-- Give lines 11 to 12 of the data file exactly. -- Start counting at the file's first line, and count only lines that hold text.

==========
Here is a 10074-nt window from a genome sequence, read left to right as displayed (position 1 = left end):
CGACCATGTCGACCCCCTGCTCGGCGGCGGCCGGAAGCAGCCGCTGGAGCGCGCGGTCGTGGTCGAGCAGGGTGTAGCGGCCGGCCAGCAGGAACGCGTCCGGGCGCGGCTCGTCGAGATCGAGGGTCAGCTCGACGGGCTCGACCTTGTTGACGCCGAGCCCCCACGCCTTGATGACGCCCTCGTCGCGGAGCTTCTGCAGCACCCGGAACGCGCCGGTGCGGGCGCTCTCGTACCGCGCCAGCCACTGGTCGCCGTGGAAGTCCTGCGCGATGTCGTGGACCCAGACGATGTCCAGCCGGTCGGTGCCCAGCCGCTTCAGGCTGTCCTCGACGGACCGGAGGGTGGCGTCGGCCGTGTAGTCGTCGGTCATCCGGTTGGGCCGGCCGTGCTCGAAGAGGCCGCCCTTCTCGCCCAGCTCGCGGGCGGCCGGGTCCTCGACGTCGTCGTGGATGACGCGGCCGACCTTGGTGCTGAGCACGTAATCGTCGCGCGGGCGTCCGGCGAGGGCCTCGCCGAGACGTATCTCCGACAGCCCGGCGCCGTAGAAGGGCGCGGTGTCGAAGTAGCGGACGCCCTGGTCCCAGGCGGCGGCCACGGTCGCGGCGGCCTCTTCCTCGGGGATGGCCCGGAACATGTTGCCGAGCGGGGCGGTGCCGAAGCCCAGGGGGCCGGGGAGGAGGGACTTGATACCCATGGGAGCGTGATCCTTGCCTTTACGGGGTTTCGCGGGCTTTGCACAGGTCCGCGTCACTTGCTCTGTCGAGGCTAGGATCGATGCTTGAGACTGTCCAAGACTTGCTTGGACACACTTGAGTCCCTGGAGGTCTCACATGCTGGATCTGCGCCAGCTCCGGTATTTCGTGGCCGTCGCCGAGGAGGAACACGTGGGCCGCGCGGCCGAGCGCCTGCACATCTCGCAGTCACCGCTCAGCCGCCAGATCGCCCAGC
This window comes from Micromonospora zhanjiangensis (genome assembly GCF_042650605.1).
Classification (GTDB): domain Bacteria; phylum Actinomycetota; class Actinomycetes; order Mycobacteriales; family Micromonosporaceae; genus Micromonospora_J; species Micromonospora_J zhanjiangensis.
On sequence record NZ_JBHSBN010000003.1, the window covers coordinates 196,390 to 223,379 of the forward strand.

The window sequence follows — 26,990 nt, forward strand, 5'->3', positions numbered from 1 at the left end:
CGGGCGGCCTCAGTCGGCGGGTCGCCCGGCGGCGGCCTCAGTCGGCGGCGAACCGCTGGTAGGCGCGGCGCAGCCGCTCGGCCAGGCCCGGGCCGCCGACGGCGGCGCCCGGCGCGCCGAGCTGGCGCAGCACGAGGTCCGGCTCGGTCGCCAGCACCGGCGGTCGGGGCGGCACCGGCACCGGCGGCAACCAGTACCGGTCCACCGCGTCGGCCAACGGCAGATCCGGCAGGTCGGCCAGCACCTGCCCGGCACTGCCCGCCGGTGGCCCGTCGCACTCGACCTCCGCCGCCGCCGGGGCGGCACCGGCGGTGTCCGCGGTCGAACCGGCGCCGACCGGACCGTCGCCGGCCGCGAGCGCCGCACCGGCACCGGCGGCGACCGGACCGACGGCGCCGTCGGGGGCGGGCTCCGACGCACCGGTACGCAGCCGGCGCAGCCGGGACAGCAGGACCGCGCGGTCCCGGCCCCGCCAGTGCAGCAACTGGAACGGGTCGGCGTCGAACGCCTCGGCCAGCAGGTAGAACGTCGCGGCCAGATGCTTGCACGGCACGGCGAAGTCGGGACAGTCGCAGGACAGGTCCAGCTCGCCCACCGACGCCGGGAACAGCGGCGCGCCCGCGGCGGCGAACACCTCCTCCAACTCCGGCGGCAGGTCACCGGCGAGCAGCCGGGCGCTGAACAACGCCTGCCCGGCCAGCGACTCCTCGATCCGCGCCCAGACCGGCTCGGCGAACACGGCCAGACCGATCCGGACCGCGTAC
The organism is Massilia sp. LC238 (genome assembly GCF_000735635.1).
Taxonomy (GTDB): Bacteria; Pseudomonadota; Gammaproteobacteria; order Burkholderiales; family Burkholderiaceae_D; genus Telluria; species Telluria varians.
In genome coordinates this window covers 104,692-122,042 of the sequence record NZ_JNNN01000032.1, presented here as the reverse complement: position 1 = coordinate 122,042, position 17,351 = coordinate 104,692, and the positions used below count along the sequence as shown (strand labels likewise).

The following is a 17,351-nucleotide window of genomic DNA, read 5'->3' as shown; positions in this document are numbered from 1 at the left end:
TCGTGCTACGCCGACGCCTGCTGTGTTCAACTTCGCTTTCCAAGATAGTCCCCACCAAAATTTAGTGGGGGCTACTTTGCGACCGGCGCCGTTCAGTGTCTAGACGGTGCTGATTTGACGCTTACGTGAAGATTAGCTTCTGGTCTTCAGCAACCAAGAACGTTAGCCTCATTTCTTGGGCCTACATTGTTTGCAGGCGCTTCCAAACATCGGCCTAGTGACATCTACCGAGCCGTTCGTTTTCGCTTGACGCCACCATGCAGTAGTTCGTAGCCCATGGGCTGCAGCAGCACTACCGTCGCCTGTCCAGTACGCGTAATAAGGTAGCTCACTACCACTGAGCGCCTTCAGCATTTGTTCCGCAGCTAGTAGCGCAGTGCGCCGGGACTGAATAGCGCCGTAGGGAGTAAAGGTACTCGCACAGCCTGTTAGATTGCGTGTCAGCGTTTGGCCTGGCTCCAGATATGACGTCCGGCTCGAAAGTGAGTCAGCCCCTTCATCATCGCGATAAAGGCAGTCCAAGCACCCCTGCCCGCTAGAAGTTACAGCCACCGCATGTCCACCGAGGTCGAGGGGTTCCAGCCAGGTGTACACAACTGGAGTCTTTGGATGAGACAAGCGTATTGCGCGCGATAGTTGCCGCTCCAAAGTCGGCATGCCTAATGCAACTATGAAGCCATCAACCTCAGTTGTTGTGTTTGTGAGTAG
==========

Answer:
The following is a 17,351-nucleotide window of genomic DNA, read 5'->3' as shown; positions in this document are numbered from 1 at the left end:
TCGTGCTACGCCGACGCCTGCTGTGTTCAACTTCGCTTTCCAAGATAGTCCCCACCAAAATTTAGTGGGGGCTACTTTGCGACCGGCGCCGTTCAGTGTCTAGACGGTGCTGATTTGACGCTTACGTGAAGATTAGCTTCTGGTCTTCAGCAACCAAGAACGTTAGCCTCATTTCTTGGGCCTACATTGTTTGCAGGCGCTTCCAAACATCGGCCTAGTGACATCTACCGAGCCGTTCGTTTTCGCTTGACGCCACCATGCAGTAGTTCGTAGCCCATGGGCTGCAGCAGCACTACCGTCGCCTGTCCAGTACGCGTAATAAGGTAGCTCACTACCACTGAGCGCCTTCAGCATTTGTTCCGCAGCTAGTAGCGCAGTGCGCCGGGACTGAATAGCGCCGTAGGGAGTAAAGGTACTCGCACAGCCTGTTAGATTGCGTGTCAGCGTTTGGCCTGGCTCCAGATATGACGTCCGGCTCGAAAGTGAGTCAGCCCCTTCATCATCGCGATAAAGGCAGTCCAAGCACCCCTGCCCGCTAGAAGTTACAGCCACCGCATGTCCACCGAGGTCGAGGGGTTCCAGCCAGGTGTACACAACTGGAGTCTTTGGATGAGACAAGCGTATTGCGCGCGATAGTTGCCGCTCCAAAGTCGGCATGCCTAATGCAACTATGAAGCCATCAACCTCAGTTGTTGTGTTTGTGAGTAG